That partial lens led them to conclude that Beijing's Def grew from 567 kilometers in 2008 to 677 kilometers in 2012, with an average annual increase of about 25 kilometers. Beijing’s Ecological Footprint distance in winter and spring was much higher than in summer and fall. This was to due to the seasonal variations that increased food production capacity in the warmer months of the year in areas closer to the capital.
Lead author Xie Gaodi, from the Institute of Geographic Sciences and Natural Resources Research, Chinese Academy of Sciences, kindly agreed to an interview about the recent article. He answered our questions via email.
How did you start working with the Ecological Footprint?
Xie Gaodi: In 1997 I began focusing my research on natural resources and sustainable development in China. We started looking for indicators which could effectively show us the actual sustainability status of local development. Several papers written by Mathis Wackernagel and William Rees et al. came to our attention, such as "Our Ecological Footprint: Reducing Human Impact on the Earth" (1996) and "Perceptual and structural barriers to investing in natural capital: Economics from an Ecological Footprint perspective" (1997).
These papers spurred my interest in the Ecological Footprint. I made up my mind early on that the EF is a good tool to analyze sustainability. Every other year or so, my team, together with Global Footprint Network and WWF, compile China's Ecological Footprint Report. The Ecological Footprint is now a well-known tool not only in Chinese academia but also throughout China.
Your research paper seeks to evaluate the geographic reach that is required for Beijing to access the biocapacity it needs to feed its population. What was your ultimate goal?
XG: In the last 30 years, China has been pushing through a fast urbanization process. In just the most recent years, several mega-cities have sprouted as more and more people have been moving away from rural areas to find work. Some cities such as Beijing and Shanghai, with over 20 million residents, are getting so huge that I worry about their sustainability. Their Ecological Footprint clearly extends way beyond their own biocapacity.
My goal with this research has been to show how far a big city’s EF or biocapacity extends, starting with Beijing. The conclusion from our findings is clear: China ought to favor the development of small or medium-sized cities because they are more sustainable.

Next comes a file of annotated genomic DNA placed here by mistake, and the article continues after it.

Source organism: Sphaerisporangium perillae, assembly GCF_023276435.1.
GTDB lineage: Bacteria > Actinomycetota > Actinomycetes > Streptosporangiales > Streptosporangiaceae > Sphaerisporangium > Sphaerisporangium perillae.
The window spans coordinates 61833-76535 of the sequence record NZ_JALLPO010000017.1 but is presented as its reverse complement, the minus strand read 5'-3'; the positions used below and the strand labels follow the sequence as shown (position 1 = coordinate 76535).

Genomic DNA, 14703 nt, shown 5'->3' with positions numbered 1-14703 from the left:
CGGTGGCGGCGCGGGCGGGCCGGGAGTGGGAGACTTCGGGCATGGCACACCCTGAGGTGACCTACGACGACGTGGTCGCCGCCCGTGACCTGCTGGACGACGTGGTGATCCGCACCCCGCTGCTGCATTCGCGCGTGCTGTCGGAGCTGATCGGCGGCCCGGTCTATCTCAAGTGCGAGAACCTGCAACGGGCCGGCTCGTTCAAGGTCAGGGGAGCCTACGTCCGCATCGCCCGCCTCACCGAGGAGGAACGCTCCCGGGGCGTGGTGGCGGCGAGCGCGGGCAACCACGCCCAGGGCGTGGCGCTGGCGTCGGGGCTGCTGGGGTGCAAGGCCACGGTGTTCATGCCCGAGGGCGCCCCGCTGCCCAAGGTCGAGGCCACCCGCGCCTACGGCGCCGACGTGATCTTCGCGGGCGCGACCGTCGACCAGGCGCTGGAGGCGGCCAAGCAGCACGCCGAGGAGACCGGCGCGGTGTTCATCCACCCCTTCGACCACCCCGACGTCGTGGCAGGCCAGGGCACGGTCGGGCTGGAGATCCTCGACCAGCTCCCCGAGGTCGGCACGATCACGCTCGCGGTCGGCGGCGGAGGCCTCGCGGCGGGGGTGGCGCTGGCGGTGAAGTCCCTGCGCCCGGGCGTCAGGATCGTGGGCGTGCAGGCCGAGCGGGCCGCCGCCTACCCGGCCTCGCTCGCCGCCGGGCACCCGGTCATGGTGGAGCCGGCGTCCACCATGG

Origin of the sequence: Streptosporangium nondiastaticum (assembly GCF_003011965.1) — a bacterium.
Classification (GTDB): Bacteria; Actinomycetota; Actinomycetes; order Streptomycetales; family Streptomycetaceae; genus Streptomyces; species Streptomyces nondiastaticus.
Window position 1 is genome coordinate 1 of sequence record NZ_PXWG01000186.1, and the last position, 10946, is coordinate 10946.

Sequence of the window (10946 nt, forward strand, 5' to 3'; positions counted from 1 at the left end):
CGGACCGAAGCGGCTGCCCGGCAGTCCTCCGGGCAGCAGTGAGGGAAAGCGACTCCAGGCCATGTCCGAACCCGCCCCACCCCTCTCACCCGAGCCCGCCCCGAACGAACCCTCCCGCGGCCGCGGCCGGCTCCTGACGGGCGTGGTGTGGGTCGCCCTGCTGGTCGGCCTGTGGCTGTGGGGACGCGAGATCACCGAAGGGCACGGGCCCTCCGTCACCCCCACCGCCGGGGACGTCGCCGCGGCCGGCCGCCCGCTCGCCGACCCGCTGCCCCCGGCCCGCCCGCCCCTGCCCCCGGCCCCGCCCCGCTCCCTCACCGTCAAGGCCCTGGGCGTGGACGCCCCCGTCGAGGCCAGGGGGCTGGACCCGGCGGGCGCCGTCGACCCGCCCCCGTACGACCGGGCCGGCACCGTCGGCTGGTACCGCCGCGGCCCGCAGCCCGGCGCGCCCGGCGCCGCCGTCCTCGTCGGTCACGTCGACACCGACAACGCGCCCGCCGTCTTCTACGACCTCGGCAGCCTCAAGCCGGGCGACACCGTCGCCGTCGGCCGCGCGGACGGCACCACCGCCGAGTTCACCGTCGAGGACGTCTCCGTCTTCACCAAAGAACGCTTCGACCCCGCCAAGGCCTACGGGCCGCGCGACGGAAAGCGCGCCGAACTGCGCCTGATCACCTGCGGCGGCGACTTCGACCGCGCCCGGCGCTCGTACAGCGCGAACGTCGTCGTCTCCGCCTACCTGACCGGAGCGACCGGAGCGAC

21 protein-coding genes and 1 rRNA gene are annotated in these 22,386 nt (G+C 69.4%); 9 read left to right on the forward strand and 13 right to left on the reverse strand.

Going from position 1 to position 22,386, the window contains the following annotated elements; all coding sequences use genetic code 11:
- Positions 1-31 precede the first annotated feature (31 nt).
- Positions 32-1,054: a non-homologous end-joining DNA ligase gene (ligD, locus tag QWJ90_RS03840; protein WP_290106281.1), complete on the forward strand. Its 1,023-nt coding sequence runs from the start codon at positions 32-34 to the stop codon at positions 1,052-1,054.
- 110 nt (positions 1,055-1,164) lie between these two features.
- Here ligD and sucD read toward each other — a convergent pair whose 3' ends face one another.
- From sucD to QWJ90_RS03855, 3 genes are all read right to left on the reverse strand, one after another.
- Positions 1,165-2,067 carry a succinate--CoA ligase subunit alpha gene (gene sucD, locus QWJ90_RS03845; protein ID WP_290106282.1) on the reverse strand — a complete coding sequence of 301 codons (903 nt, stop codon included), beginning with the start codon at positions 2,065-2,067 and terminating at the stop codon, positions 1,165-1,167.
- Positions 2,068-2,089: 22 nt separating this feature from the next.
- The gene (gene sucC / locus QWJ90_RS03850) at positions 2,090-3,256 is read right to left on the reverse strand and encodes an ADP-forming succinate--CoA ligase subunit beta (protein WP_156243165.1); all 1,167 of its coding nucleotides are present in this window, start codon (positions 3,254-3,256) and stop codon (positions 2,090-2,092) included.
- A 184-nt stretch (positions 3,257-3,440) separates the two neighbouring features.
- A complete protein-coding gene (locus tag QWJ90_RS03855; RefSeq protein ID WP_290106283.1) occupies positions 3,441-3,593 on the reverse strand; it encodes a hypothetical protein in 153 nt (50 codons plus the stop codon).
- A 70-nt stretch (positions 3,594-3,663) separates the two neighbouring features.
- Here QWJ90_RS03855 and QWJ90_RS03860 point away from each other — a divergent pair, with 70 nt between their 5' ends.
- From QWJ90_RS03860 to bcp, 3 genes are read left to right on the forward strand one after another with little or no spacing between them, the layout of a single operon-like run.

What does Def actually indicate/infer with regard to sustainability?
XG: The further Def climbs up and away from biocapacity, the less safe it is. Food safety is compromised when food travels from far away, becoming vulnerable to such factors as weather events. Long travel distances also affect the quality of food, including its nutritional value. Besides, a food ecosystem that depends on so much transportation is the source of a whole set of environmental issues — including carbon emissions.
Typically Global Footprint Network refers to "imports" as resources from other countries. Your paper defines them as coming from outside the boundaries of Beijing but from Chinese sources of production. What about true foreign imports from outside China?
XG: Beijing's "imported" biocapacity should include both food imports from China and from abroad. The challenge we're facing is the difficulty to get enough reliable data about foreign food imports in such a huge city as Beijing. My guess is that they make up between 10 and 20 percent of the biocapacity consumed in Beijing — but that's just a guess at this stage.
So we just calculated the Def of "imported" biocapacity within China, but we will calculate the Def of imported biocapacity from foreign sources as soon as we are able to.
Based on your research, what does "sustainable development in metropolitan areas" look like to you? What policies do you suggest would pave the way in that direction?
XG: In my view, "sustainable development in metropolitan areas" is attained when the population can access the necessary resources to support its Ecological Footprint and need for ecosystem services, thanks to biocapacity that originates close enough so as to spare residents undue environmental pollution and worry about their food safety.
This can be achieved through such policies as:
1. Careful land use that rationally plans population density and natural assets' availability across that land.
2. Ensuring the closest possible proximity of available biocapacity.
3. Reducing the transportation of resources.
The governments of some big cities such as Beijing and Shanghai have truly realized that their city has grown too large. They have even begun to take some measures to limit or control urban growth. But at the national level, debates are still ongoing as to whether urban planning should favor small- and medium-sized cities.
As we are greeting the New Year, we want to take a moment to pause, thank our generous supporters and celebrate what we accomplished over the past 12 months. Here are the highlights.
A major milestone for us was the launch, last June in London, of Phase II of ERISC with our partners in the finance industry. Environmental Risk Integration in Sovereign Credit, a research project that seeks to quantify how environmental risk can impact the balance sheet of nations, is a joint program with the United Nations Environment Programme Finance Initiative. We are grateful to participating institutions Caisse des Dépôts, the European Investment Bank, First State Investments, HSBC, Kempen Capital Management, KfW and Standard & Poor’s, who embarked on that journey with us. We are looking forward to announcing first research results and findings in 2015.
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Our staff has been busy this past month spreading the word about the Ecological Footprint at conferences and engagements around the world. Click locations below to learn more about our work.
Global Footprint Network - 11/15/2014 01:35 PM
Statement by Mathis Wackernagel, President, Global Footprint Network